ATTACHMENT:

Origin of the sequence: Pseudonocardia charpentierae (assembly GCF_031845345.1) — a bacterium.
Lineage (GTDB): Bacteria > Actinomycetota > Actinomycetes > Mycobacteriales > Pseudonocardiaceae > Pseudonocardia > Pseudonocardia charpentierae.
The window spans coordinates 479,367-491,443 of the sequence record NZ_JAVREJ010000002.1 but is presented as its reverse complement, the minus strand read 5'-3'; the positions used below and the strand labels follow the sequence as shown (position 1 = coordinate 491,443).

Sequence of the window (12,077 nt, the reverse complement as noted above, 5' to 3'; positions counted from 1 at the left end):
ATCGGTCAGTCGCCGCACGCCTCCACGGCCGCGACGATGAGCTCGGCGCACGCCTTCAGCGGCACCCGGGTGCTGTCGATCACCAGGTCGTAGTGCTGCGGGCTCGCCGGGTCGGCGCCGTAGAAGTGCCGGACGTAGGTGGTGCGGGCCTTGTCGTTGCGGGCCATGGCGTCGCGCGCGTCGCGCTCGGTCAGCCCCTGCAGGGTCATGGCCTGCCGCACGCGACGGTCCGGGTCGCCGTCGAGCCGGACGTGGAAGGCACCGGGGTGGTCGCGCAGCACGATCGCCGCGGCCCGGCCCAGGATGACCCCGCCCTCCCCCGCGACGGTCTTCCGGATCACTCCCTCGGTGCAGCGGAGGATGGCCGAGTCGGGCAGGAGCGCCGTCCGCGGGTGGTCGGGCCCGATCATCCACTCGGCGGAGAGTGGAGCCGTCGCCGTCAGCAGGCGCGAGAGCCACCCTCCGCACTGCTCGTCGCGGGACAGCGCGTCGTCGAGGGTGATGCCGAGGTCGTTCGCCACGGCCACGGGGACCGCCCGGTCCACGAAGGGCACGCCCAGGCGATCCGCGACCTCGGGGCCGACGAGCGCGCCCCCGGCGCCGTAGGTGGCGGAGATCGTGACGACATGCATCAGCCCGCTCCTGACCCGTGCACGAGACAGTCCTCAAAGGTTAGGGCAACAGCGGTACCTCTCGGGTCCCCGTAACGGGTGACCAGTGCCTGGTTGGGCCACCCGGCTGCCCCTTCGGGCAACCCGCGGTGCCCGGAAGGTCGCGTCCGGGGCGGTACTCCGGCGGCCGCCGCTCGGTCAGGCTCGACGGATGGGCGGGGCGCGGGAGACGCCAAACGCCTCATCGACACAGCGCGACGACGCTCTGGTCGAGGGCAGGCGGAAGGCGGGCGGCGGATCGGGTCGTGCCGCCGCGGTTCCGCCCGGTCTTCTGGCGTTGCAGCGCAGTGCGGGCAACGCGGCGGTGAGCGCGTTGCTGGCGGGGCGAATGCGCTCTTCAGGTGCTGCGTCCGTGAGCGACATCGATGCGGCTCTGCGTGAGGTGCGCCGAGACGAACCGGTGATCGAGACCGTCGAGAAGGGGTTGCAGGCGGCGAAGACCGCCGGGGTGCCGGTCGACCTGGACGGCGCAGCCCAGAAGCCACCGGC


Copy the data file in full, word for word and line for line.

Origin of the sequence: Pseudonocardia charpentierae (assembly GCF_031845345.1) — a bacterium.
Lineage (GTDB): Bacteria > Actinomycetota > Actinomycetes > Mycobacteriales > Pseudonocardiaceae > Pseudonocardia > Pseudonocardia charpentierae.
The window spans coordinates 479,367-491,443 of the sequence record NZ_JAVREJ010000002.1 but is presented as its reverse complement, the minus strand read 5'-3'; the positions used below and the strand labels follow the sequence as shown (position 1 = coordinate 491,443).

Sequence of the window (12,077 nt, the reverse complement as noted above, 5' to 3'; positions counted from 1 at the left end):
ATCGGTCAGTCGCCGCACGCCTCCACGGCCGCGACGATGAGCTCGGCGCACGCCTTCAGCGGCACCCGGGTGCTGTCGATCACCAGGTCGTAGTGCTGCGGGCTCGCCGGGTCGGCGCCGTAGAAGTGCCGGACGTAGGTGGTGCGGGCCTTGTCGTTGCGGGCCATGGCGTCGCGCGCGTCGCGCTCGGTCAGCCCCTGCAGGGTCATGGCCTGCCGCACGCGACGGTCCGGGTCGCCGTCGAGCCGGACGTGGAAGGCACCGGGGTGGTCGCGCAGCACGATCGCCGCGGCCCGGCCCAGGATGACCCCGCCCTCCCCCGCGACGGTCTTCCGGATCACTCCCTCGGTGCAGCGGAGGATGGCCGAGTCGGGCAGGAGCGCCGTCCGCGGGTGGTCGGGCCCGATCATCCACTCGGCGGAGAGTGGAGCCGTCGCCGTCAGCAGGCGCGAGAGCCACCCTCCGCACTGCTCGTCGCGGGACAGCGCGTCGTCGAGGGTGATGCCGAGGTCGTTCGCCACGGCCACGGGGACCGCCCGGTCCACGAAGGGCACGCCCAGGCGATCCGCGACCTCGGGGCCGACGAGCGCGCCCCCGGCGCCGTAGGTGGCGGAGATCGTGACGACATGCATCAGCCCGCTCCTGACCCGTGCACGAGACAGTCCTCAAAGGTTAGGGCAACAGCGGTACCTCTCGGGTCCCCGTAACGGGTGACCAGTGCCTGGTTGGGCCACCCGGCTGCCCCTTCGGGCAACCCGCGGTGCCCGGAAGGTCGCGTCCGGGGCGGTACTCCGGCGGCCGCCGCTCGGTCAGGCTCGACGGATGGGCGGGGCGCGGGAGACGCCAAACGCCTCATCGACACAGCGCGACGACGCTCTGGTCGAGGGCAGGCGGAAGGCGGGCGGCGGATCGGGTCGTGCCGCCGCGGTTCCGCCCGGTCTTCTGGCGTTGCAGCGCAGTGCGGGCAACGCGGCGGTGAGCGCGTTGCTGGCGGGGCGAATGCGCTCTTCAGGTGCTGCGTCCGTGAGCGACATCGATGCGGCTCTGCGTGAGGTGCGCCGAGACGAACCGGTGATCGAGACCGTCGAGAAGGGGTTGCAGGCGGCGAAGACCGCCGGGGTGCCGGTCGACCTGGACGGCGCAGCCCAGAAGCCACCGGC